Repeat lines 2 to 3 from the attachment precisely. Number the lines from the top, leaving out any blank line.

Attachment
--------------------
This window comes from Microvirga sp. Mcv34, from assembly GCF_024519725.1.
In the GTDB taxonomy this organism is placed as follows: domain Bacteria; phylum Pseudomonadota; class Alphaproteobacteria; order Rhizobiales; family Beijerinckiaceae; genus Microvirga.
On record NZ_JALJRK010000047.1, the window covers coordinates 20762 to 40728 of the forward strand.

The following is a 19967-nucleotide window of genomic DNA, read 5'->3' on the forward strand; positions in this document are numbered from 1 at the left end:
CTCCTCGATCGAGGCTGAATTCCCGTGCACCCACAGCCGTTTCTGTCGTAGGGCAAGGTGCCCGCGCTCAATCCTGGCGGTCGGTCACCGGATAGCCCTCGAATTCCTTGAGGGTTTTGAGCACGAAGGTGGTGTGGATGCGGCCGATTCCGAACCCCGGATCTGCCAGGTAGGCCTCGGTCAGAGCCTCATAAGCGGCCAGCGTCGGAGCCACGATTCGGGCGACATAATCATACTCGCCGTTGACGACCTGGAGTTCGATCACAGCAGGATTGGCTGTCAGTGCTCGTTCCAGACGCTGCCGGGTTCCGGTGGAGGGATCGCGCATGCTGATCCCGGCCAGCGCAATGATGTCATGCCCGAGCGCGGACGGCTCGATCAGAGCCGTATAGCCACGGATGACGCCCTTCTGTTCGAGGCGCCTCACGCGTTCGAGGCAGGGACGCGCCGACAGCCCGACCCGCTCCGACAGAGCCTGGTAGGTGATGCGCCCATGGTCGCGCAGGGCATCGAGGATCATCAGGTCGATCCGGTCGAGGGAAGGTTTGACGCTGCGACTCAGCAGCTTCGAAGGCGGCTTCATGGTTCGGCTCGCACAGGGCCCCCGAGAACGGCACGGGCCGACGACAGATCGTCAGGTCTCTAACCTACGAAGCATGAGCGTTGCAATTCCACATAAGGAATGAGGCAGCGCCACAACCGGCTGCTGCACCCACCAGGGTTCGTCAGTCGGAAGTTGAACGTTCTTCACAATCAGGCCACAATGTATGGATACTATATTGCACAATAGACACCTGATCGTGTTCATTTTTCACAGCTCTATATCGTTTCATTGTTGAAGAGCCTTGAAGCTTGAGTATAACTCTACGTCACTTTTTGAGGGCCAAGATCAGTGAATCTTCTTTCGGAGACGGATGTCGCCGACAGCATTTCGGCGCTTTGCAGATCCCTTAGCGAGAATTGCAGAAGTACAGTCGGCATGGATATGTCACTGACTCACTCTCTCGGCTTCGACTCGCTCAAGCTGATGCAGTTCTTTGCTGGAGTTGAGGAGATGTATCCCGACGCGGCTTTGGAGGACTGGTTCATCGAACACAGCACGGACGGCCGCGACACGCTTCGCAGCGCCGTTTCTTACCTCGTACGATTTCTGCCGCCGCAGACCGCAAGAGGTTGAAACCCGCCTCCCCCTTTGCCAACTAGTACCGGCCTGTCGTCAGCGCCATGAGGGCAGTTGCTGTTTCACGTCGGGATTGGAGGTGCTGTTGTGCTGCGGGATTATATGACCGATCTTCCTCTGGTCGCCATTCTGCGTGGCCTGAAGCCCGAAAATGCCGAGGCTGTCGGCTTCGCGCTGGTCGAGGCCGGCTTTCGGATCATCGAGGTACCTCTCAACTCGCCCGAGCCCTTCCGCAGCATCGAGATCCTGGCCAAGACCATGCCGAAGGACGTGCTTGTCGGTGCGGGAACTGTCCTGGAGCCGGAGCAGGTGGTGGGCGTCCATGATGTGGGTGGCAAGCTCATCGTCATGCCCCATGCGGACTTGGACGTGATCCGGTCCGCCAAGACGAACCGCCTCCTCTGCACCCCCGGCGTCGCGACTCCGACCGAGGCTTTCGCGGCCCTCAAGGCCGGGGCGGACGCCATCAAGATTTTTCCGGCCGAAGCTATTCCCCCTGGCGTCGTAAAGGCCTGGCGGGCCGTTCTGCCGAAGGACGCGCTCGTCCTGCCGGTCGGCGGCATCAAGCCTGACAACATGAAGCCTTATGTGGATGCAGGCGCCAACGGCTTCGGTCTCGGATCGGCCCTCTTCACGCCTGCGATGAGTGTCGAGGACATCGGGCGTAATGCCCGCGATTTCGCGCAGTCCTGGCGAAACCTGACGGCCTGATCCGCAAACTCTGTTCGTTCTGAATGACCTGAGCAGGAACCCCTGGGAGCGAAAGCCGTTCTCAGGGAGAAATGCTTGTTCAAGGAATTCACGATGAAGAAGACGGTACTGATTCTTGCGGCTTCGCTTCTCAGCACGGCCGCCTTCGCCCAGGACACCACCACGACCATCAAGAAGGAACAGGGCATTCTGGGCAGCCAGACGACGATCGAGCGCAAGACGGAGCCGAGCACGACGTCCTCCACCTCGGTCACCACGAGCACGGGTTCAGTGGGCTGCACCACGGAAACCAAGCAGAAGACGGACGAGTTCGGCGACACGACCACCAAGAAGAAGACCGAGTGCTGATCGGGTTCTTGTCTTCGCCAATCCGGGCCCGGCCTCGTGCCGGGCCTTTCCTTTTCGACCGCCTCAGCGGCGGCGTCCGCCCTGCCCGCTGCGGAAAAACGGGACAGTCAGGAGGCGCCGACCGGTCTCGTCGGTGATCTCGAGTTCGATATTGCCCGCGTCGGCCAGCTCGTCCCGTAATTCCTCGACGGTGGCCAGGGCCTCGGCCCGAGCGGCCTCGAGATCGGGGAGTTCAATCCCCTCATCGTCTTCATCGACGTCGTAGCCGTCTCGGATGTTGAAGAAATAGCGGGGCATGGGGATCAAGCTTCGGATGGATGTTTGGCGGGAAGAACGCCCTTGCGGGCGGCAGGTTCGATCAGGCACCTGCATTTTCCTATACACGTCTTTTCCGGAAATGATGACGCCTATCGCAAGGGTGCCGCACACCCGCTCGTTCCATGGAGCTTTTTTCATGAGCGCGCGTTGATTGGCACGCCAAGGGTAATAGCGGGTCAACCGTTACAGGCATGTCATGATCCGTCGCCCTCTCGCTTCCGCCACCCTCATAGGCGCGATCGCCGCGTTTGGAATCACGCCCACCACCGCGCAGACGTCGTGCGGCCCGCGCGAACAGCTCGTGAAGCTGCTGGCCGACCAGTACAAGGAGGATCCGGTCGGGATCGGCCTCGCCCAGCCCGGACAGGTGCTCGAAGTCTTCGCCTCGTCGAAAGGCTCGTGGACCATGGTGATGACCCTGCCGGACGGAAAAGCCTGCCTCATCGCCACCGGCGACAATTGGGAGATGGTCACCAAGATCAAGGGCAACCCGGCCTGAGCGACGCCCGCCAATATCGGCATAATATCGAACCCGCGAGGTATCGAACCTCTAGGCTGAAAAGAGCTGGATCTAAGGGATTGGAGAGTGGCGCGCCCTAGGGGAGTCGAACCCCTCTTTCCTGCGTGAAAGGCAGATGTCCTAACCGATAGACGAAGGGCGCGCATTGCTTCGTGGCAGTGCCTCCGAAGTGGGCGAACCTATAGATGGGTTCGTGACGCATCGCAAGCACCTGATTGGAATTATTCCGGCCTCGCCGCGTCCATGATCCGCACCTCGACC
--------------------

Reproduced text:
In the GTDB taxonomy this organism is placed as follows: domain Bacteria; phylum Pseudomonadota; class Alphaproteobacteria; order Rhizobiales; family Beijerinckiaceae; genus Microvirga.
On record NZ_JALJRK010000047.1, the window covers coordinates 20762 to 40728 of the forward strand.